Twenty-five years ago, the Bank of England was granted independence from HM Treasury. The first decade of that independence was largely uneventful. Inflation hovered around its target of 2%. Growth was stable, investor confidence high, and the public finances in good health. The “golden years” of macroeconomic policy and central banking had arrived.

Since then, however, central bankers have not had their challenges to seek.

The 2008/09 financial crisis saw interest rates drop to what were then unprecedentedly low levels. New and non-conventional monetary policy measures, including quantitative easing, were added to the mix. Far from being temporary these measures lasted for more than a decade until, in 2020, central banks unleashed a new wave of support in response to the Covid-19 pandemic. In the UK, the Bank’s interest rate fell to just 0.1% in March 2020.

But we now face an economic shock of a different kind. In 2008 and in 2020, the concern was inflation undershooting its target. This year, inflation is projected to reach double-digit percentages with the worst supply-side shock since the 1970s.

New data from the Official for National Statistics already show the UK’s consumer price index (CPI) inflation rate at 9.1% – the highest in 40 years. The UK is not alone. Inflation in the eurozone is tracking at over 8%, the highest rate in the single currency’s history. Of 25 Organisation for Economic Cooperation and Development countries, only three have seen their growth forecasts improve these last six months.

The spike in inflation is driven by three factors. First, disruptions to supply chains caused during the pandemic continue to push up producer costs, particularly in key manufacturing sectors. Second, there is a large, and growing, labour supply shortage. A lack of workers, and particularly workers with the right skills, puts pressure on wages as firms seek to fill vacancies. Wage increases then often get passed on to consumers via higher prices.

Third, and most critically, Russia’s invasion of Ukraine, and the sanctions imposed on Putin’s regime, have led to a sharp increase in energy and food prices. Soaring utility bills and petrol prices are behind a significant amount of the jump in inflation. Household services (including energy bills) and transport account for more than half of the increase in the recent inflation figures.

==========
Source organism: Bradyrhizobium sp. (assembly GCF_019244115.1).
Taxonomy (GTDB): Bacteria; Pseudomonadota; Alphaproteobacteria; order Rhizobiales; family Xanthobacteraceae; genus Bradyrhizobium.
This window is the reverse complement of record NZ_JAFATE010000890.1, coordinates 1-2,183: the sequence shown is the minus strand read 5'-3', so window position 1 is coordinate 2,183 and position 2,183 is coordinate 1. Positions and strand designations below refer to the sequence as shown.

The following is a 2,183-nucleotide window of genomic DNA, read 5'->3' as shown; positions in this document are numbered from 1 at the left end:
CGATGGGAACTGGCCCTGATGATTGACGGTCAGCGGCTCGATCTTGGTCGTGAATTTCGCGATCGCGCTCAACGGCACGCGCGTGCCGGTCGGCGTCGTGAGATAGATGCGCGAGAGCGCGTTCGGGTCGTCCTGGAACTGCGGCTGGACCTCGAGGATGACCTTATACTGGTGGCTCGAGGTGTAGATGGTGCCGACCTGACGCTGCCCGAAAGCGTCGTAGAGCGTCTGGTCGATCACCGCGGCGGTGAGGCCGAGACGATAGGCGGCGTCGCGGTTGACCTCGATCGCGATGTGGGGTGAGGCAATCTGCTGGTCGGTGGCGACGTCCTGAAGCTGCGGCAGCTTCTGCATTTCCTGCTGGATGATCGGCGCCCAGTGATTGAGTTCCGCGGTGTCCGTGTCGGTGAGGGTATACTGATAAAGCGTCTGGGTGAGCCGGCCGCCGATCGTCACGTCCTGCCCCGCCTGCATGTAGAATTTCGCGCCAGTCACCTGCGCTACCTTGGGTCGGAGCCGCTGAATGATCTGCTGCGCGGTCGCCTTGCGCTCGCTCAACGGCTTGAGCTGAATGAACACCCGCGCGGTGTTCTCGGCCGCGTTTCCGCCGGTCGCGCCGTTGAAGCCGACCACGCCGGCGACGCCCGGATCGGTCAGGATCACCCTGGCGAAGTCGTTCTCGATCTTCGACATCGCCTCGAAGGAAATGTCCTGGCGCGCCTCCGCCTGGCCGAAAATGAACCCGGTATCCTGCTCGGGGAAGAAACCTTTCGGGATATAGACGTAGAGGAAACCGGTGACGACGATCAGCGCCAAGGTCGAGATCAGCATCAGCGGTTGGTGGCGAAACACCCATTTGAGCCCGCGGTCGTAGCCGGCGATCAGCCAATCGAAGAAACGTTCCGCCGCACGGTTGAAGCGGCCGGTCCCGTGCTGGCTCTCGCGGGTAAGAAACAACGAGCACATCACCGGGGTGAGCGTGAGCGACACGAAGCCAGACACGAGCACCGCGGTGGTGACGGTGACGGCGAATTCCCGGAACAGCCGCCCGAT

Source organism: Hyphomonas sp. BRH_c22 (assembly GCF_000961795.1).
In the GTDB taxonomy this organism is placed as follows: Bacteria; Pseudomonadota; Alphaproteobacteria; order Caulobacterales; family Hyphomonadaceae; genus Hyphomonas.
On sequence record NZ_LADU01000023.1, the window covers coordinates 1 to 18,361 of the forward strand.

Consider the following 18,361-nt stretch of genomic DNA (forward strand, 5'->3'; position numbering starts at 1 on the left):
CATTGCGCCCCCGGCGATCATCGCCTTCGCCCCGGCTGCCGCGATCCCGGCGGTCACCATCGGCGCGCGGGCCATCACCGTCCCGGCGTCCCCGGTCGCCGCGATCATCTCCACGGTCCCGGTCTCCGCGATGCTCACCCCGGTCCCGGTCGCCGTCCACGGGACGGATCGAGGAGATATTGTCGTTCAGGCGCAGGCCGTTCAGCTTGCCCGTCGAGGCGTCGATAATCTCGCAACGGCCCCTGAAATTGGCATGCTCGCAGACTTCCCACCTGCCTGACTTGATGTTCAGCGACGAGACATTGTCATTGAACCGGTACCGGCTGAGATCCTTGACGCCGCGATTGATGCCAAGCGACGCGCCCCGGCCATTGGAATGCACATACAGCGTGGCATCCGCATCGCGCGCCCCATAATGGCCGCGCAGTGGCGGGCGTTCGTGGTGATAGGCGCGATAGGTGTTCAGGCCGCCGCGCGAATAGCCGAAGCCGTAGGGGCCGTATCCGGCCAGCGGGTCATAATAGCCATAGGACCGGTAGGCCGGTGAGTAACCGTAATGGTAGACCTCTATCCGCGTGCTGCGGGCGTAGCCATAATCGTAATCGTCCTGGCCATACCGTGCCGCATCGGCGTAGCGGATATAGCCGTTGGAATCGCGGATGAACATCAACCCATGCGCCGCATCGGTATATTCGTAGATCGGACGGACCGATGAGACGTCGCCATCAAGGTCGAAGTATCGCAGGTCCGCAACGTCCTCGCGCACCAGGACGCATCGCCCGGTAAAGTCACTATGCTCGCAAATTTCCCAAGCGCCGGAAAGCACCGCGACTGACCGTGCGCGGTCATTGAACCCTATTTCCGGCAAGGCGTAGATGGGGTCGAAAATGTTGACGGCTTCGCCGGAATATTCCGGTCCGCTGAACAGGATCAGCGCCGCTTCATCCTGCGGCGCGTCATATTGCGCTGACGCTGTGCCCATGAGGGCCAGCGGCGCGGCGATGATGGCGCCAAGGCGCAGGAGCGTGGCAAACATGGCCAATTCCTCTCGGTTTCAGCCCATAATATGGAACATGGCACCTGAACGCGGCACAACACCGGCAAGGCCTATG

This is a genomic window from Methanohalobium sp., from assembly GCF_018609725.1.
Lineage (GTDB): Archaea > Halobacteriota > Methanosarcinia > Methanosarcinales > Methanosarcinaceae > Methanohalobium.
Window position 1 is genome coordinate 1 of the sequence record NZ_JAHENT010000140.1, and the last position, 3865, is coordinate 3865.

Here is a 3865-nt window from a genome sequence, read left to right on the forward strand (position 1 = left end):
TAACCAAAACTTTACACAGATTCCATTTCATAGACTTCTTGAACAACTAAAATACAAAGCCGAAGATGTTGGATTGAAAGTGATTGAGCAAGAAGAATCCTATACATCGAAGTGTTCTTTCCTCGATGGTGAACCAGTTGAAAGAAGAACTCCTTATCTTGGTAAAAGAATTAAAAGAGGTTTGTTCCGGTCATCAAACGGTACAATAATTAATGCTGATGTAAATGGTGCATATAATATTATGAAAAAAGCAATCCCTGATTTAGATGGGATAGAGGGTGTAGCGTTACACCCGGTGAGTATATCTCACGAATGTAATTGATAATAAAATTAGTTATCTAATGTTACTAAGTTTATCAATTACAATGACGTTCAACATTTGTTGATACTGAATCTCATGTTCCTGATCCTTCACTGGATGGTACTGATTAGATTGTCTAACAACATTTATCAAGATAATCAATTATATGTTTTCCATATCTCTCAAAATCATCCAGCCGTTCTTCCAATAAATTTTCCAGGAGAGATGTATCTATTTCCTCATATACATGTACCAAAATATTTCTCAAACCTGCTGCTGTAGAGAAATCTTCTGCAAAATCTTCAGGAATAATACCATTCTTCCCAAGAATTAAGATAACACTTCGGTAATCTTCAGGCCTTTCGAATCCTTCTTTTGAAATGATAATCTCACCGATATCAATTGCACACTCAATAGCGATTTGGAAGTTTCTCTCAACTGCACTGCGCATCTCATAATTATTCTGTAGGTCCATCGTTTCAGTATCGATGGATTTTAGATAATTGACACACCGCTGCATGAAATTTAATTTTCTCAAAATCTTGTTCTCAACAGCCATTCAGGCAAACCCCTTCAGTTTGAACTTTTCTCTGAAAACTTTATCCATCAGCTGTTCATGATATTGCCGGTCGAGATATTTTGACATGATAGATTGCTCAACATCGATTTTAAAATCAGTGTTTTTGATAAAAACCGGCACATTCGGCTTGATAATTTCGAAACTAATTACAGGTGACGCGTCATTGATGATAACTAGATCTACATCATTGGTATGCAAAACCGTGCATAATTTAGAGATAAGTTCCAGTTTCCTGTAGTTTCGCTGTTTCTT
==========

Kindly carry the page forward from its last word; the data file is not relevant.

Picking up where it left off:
The spike in prices is fuelling wage demands across the economy, with trade unions arguing that, without pay increases, people will see their living standards decline. This squeeze is particularly challenging for those on low earnings who typically spend a greater share of their income on the very items seeing the biggest spike in prices. It is important to remember that, even if inflation does fall back, we’ll all be permanently poorer as a result of this shock to the cost of living.

Demands for higher wages worry some economists, however, who are fearful of a wage-price spiral. Here an increase in wages causes further increases in prices and so on. Others argue that, without adequate pay awards, economic confidence will be further weakened, labour market shortages will increase, and the economy would head for a sharper slowdown.

Whilst some might argue that central bankers could – and should – have acted more swiftly at the first signs of rising inflation, this seems overly harsh. Hindsight is a wonderful thing, and there is little that central bankers, with the relatively blunt tools that they have, can do to offset a global supply shock. It is easy to forget too that just six months ago, large swathes of our economy were still operating under Covid restrictions and huge uncertainties.

The $100 question is, ‘what next?’. On the one hand, if the Bank seeks to increase interest rates too quickly it runs the risk of pushing the UK into a recession (or a deeper recession). Many economists have concerns about how resilient the UK economy will be to a slowdown, having only just recovered to pre-pandemic levels of activity. On the other hand, a more passive approach runs the risk of inflation expectations shifting higher and a further depreciation in the value of sterling.

I certainly don’t envy the decisions that policymakers face. The sooner we return to that “golden” – and much more boring – age of macroeconomic policymaking the better.

Graeme Roy is professor of economics at the University of Glasgow’s Adam Smith Business School